jOBS is the true-yet-probably-somewhat-exaggerated story of a young Steve Jobs, the now legendary co-founder and CEO of Apple Computer. The film was directed by Joshua Michael Stern (Swing Vote, 2008) and written by a very young screenwriter by the name of Matt Whiteley. I was very intrigued for a number of reasons… the first being that there already had been an indie film back in 1999, Pirates of Silicon Valley, starring Noah Wyle (who uncannily looks just like Steve Jobs).
The other reason being that pretty much everyone I knew understood who Steve Jobs was, what he had done in his life, and had heard about and/or was impacted by his death in late 2011. Not too long ago after Jobs’ death, I had finished Walter Isaacsons’ Steve Jobs — a remarkable detailed journey of his entire life, dictated by Jobs himself.
Gizmodo reader Seth Kinkaid was one of the first people to watch jOBS — the first Steve Jobs’ biopic starring Ashton Kutcher — at Sundance 2013. Here you have his review.
I felt I had a pretty good grip on who exactly Steve Jobs was, what his personality was like, and what Apple was all about. As a child I had been fascinated with computers and jumped into that technological world. I worked mostly on PC’s up until I was 17. Heading into the world of graphic arts, I had bought my first Mac Pro in 2006 and never looked back. From a designers’ standpoint, Apple blew me away, from their marketing to their polished machines.
So with that type of influence over the years, and a large dosage of Steve Jobs from interviews, articles, and keynotes — I was, needless to say, very excited for this film. Would they accurately portray the startup of Apple? Could Ashton Kutcher get Jobs’ candor down, how insensitive he could sometimes be, but also his brilliance? I awaited in earnest.
It was now 8:30AM and our line was ushered in. My girlfriend was with me, and being 8th in line, we got to some pretty fantastic seats. The presenter for the film came out and introduced what we were about to embark on; they mentioned that the director would be present for a Q&A after the film. The lights were dimmed, and finally (after much anticipation), jOBS began.
The credits played in Helvetica Neue Light typeface; splicing from top and bottom and coming together to spell the names of the actors. Soon after the title came on; a logo custom made for the film, I presume — in 1970’s fashion.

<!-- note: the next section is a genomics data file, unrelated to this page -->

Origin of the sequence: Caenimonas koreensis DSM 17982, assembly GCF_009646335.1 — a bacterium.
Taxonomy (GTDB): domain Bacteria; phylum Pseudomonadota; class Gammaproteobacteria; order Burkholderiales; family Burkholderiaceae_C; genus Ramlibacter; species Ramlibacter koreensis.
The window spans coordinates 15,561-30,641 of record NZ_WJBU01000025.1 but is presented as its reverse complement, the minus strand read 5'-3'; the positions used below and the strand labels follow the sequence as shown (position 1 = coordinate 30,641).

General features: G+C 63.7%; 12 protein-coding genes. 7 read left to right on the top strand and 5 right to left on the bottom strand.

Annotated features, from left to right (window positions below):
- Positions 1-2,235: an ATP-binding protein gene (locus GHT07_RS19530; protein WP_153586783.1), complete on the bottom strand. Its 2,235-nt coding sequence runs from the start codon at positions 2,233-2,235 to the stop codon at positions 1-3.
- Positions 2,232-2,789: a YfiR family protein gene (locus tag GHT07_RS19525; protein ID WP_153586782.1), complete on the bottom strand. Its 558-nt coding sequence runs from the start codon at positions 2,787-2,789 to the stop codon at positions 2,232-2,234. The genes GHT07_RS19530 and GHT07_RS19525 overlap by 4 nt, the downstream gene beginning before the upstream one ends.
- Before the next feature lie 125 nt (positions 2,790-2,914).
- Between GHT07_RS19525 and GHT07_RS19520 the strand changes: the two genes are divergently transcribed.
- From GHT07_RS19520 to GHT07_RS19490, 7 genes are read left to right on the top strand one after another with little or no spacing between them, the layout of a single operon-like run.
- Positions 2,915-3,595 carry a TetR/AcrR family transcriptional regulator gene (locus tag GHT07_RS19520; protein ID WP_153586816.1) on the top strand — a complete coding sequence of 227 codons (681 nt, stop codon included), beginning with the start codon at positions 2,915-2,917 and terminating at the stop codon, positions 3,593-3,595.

The opening scene was set in an Apple meeting, an older Steve Jobs walks leisurely to a podium. The camera follows from directly behind his head so you only see the peripheral. There is an applause, and obviously this is an important meeting. The crowd watches intently as Steve Jobs starts to talk. At this point we see his face, and I internally gasped as we get to see Ashton Kutcher donning a mid-40’s look, beard, and a spitting image of the late Steve Jobs. He congratulates Apple on their recent success and then talks about creating something new… the iPod. The camera zooms into his eyes slowly as there is applause and cheer in the background. We are slowly swept into Jobs’ college years; 1976.
As I watched, I was acutely aware of Ashton Kutcher the actor. The beginning parts of this film were in 1976, and Kutcher is well-known for his part in That 70’s Show. Yet as the film moved forward and we are introduced to other key parts of the cast, most notably Josh Gad playing Steve Wozniak, I began to see Steve Jobs and not Ashton Kutcher. I was immediately aware of the idiosyncrasies that I had seen the real Jobs have in keynotes and that they were suddenly being sucked into Kutchers’ performance. Within minutes I had forgotten I was watching an actor. He even got Jobs’ lanky, lurching walk down to a science. Kutcher nailed his character, and I realised this as he looked more and more like Jobs, and less like himself.
jOBS had a cheery retro feel to it. It covered key scenes of Jobs being a college drop-out and of his time in India. I was nervous they might skip this, as India and its impact on Jobs was integral to how he saw life.
The film also had a pretty decent soundtrack, often donning Jobs most worshipped musician; Bob Dylan. It flowed with energy and kept the film lively during transitional scenes. We also got to see a whole number of late 70’s vehicles, for instance, the Ford Pinto – and later on, his beloved black Porsche.
There were pleasant comedic scenes involving Wozniak and Jobs, during their younger years — just before Apple Computers would become realised. As soon as Jobs understood that Wozniak had a natural talent for creating incredible “personal” computers, the idea is planted, and Jobs takes the reigns; everything is set into motion.